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Combat medic, Philippine pararescue, BALIKATAN 2017 McConnell doctor travels to promote partnerships, humanitarian efforts
MCCONNELL AIR FORCE BASE, Kan. – The U.S. military is known for its prowess in dealing with threats with a clenched fist, as well as assisting the less fortunate with an open hand. Approaching each, often requires traveling to distant lands.Lt. Col. Daniel LaMothe, 22nd Aerospace Medicine Squadron commander, recently traveled to Philippines and
0 9/12
Airman and his mother pose for a photo with a dirtbike Airman puts MX skills to use on motocross track
MCCONNELL AIR FORCE BASE, Kan. – He ran the motorcycle through a five-foot pool of water, wrecking the bike; everything he had worked for all his life seemed to be over. Staff Sgt. Thomas Tangedal, 22nd Maintenance Squadron aircraft metal technology journeyman, was completing a practice run on a 150-mile loop in the desert outside of Las Vegas,
0 9/07
AFE Airmen equipping to refuel and save lives Equipped to refuel: AFE saves lives
The 22nd Operations Support Squadron Aircrew Flight Equipment Airmen provide and maintain safety and survival gear for aircrew and aircraft here to allow aircrews to have confidence in their equipment.
0 9/01
Family posing for photo Family reunites after four years apart
MCCONNELL AIR FORCE BASE, Kan.— Four years — that’s how long he waited.Airman 1st Class Messan Atayi, 22nd Logistics Readiness Squadron Individual Protective Equipment journeyman, moved to the United States from Togolese Republic, Africa, in 2013, leaving behind his pregnant wife. He met his daughter for the first time and was reunited with his
0 8/30
Juston White, 22nd Logistics Readiness Squadron honorary commander, meets with Airmen during an immersion tour, Nov. 17, 2016, at McConnell Air Force Base, Kan. White frequently brings youths from the Boys & Girls Club to McConnell in order to educate them on the services and responsibilities of the Airmen working here. (Courtesy photo) The Air Bridge: Connecting to civic neighbors
(This story is part of a series to highlight McConnell AFB honorary commanders and their impact on the base and the community.)Editor’s Note: The Honorary Commander Program is designed to bring the base closer to our civilian counterparts in Wichita and the surrounding communities. Honorary commanders can be doctors, business owners, mayors,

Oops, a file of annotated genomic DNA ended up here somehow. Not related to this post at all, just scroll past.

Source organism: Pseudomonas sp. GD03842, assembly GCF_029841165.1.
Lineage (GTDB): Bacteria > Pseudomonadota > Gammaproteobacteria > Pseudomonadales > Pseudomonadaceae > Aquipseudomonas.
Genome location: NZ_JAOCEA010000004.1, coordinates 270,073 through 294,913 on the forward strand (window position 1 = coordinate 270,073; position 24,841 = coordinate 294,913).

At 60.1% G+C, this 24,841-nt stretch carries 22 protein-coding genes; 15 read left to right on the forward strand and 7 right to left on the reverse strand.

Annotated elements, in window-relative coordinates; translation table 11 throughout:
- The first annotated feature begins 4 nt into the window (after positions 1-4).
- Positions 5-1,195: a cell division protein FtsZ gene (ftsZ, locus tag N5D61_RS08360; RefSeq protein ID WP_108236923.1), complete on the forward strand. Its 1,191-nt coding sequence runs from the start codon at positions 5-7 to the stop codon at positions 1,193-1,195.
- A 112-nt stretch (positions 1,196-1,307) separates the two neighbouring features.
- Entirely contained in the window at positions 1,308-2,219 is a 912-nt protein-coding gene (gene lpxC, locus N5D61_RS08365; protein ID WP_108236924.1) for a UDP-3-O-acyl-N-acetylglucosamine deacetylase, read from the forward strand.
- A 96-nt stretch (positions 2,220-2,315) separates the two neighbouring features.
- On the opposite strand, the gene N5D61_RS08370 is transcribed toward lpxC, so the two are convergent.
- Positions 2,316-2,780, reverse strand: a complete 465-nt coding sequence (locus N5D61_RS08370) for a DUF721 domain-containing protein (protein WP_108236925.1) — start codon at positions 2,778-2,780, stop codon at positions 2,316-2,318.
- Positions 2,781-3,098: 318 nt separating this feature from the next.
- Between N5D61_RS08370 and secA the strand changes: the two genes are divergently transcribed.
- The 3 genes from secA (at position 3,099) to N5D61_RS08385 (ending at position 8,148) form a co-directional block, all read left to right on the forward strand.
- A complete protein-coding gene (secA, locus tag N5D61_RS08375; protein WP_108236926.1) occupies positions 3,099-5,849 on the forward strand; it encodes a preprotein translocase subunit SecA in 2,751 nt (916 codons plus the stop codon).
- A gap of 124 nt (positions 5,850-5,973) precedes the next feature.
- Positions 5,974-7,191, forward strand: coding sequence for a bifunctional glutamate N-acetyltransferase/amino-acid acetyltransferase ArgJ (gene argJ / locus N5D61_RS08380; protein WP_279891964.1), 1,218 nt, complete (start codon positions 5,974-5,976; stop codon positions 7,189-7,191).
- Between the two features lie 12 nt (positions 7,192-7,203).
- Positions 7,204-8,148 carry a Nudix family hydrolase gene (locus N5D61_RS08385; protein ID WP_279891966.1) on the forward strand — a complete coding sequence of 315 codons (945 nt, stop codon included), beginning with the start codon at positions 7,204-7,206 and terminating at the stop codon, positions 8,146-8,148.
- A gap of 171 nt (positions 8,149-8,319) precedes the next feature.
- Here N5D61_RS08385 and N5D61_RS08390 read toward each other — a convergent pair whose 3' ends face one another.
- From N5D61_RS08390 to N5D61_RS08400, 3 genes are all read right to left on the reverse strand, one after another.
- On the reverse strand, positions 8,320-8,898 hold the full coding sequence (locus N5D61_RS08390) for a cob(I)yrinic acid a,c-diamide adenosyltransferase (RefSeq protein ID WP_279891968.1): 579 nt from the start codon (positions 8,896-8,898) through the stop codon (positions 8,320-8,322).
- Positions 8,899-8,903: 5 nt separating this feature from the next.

0 8/25
Airmen talking on a flightline A chief’s foundation: Faith, family, mentorship
MCCONNELL AIR FORCE BASE, Kan. – Thirty feet up in the air, clinging to a utility pole, was a brand-new Airman crying out for help. He was panicked and insistent that he was going to fall.An instructor stared up at him from the ground and sighed. This was the sergeant’s first day as a technical training school instructor, and before that moment, it
0 8/22
(Courtesy photo) The Air Bridge: Connecting to civic neighbors
The Honorary Commander program is designed to bring the base closer to our civilian counterparts in Wichita, Kansas, and other surrounding communities.Honorary commanders can be doctors, business owners, mayors, professors, police chiefs or others that are well respected in their respective fields and communities.“The ultimate goal of all of this
0 8/01
Airman Angela Alanis, 22nd Logistics Readiness Squadron materiel management technician, interacts with a therapy dog, July 25, 2017, at McConnell Air Force Base, Kan. Four therapy dogs and their owners from Love on a Leash visited dorm residents to increase morale. (U.S. Air Force photo/Airman 1st Class Erin McClellan) Therapy dogs visit dorm residents
MCCONNELL AIR FORCE BASE, Kan.— Airmen’s squeals of excitement could be heard outside the dorms as they first noticed the group of four therapy dogs that visited to provide them with some much-needed puppy love and slobbery kisses.Teresa Eftink, 22nd Comptroller Squadron civilian payroll and dispersing officer, is a volunteer with the south-central
0 7/27
Master Sgt. Edward Musterer, left, 22nd Maintenance Group production superintendent, Staff. Sgt. Chelsa Woodward, right, 22nd Maintenance Operations wing maintenance analyst, and Senior Airman Eric Higgerson, 22nd MXO maintenance scheduler, pose behind Brian Hansen, 22nd MXO engine manager, July 14, 2017, at McConnell Air Force Base, Kan. The Airmen answered Hansen’s call for help when he went into cardiac arrest April 20, ultimately saving his life. (U.S. Air Force photo/Senior Airman Colby L. Hardin) A call for help, saves a life
After hearing a call for help from a side office, Airmen from the 22nd Maintenance Group sprang into action and ultimately saved the life of the member.   Brian Hansen, 22nd Maintenance Operations Flight engine manager, sat down to eat lunch April 20, when he felt a sharp pain in his chest.   The pain that Hansen felt was a heart attack.   “I don’t
0 7/26
Airman 1st Class Patrick Napolitano, 350th Air Refueling Squadron boom operator, tests his oxygen mask before a refueling flight, July 12, 2017, at Eielson Air Force Base, Alaska. Before any flight, oxygen masks are tested as part of the boom operator’s pre-flight checklist. (U.S. Air Force photo/Staff Sgt. Rachel Waller) Boom’s experience drives passion for instructing
In the military, every situation can be used as learning experience. For boom operators that holds especially true.After completing specialized training to become instructors, they are qualified to train the next generation of booms. “I like instructing and teaching,” said Staff Sgt. Lane Nunier, 350th Air Refueling Squadron boom operator
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